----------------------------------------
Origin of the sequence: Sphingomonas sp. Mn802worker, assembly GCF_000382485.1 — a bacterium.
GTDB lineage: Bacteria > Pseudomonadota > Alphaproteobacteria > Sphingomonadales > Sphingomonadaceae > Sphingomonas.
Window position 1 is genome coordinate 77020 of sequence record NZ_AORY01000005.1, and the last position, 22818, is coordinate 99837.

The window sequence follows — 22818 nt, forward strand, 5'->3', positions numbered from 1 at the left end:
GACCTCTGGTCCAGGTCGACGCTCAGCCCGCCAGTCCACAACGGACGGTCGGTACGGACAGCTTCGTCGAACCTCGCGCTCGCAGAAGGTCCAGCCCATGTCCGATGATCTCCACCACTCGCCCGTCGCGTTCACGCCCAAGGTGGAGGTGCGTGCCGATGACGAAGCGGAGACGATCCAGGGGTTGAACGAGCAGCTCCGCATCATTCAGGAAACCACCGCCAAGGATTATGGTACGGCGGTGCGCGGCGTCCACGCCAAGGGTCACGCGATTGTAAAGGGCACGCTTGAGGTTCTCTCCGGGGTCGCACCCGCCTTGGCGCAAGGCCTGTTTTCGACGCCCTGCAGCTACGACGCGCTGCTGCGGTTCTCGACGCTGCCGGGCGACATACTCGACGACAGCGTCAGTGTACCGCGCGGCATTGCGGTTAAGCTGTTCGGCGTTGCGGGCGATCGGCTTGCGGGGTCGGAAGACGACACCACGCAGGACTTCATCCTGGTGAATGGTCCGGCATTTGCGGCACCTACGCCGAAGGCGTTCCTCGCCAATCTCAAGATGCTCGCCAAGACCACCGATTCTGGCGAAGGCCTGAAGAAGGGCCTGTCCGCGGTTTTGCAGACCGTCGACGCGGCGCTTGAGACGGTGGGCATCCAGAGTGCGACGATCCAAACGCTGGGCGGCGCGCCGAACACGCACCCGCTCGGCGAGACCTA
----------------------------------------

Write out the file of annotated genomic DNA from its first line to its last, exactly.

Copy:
Origin of the sequence: Sphingomonas sp. Mn802worker, assembly GCF_000382485.1 — a bacterium.
GTDB lineage: Bacteria > Pseudomonadota > Alphaproteobacteria > Sphingomonadales > Sphingomonadaceae > Sphingomonas.
Window position 1 is genome coordinate 77020 of sequence record NZ_AORY01000005.1, and the last position, 22818, is coordinate 99837.

The window sequence follows — 22818 nt, forward strand, 5'->3', positions numbered from 1 at the left end:
GACCTCTGGTCCAGGTCGACGCTCAGCCCGCCAGTCCACAACGGACGGTCGGTACGGACAGCTTCGTCGAACCTCGCGCTCGCAGAAGGTCCAGCCCATGTCCGATGATCTCCACCACTCGCCCGTCGCGTTCACGCCCAAGGTGGAGGTGCGTGCCGATGACGAAGCGGAGACGATCCAGGGGTTGAACGAGCAGCTCCGCATCATTCAGGAAACCACCGCCAAGGATTATGGTACGGCGGTGCGCGGCGTCCACGCCAAGGGTCACGCGATTGTAAAGGGCACGCTTGAGGTTCTCTCCGGGGTCGCACCCGCCTTGGCGCAAGGCCTGTTTTCGACGCCCTGCAGCTACGACGCGCTGCTGCGGTTCTCGACGCTGCCGGGCGACATACTCGACGACAGCGTCAGTGTACCGCGCGGCATTGCGGTTAAGCTGTTCGGCGTTGCGGGCGATCGGCTTGCGGGGTCGGAAGACGACACCACGCAGGACTTCATCCTGGTGAATGGTCCGGCATTTGCGGCACCTACGCCGAAGGCGTTCCTCGCCAATCTCAAGATGCTCGCCAAGACCACCGATTCTGGCGAAGGCCTGAAGAAGGGCCTGTCCGCGGTTTTGCAGACCGTCGACGCGGCGCTTGAGACGGTGGGCATCCAGAGTGCGACGATCCAAACGCTGGGCGGCGCGCCGAACACGCACCCGCTCGGCGAGACCTA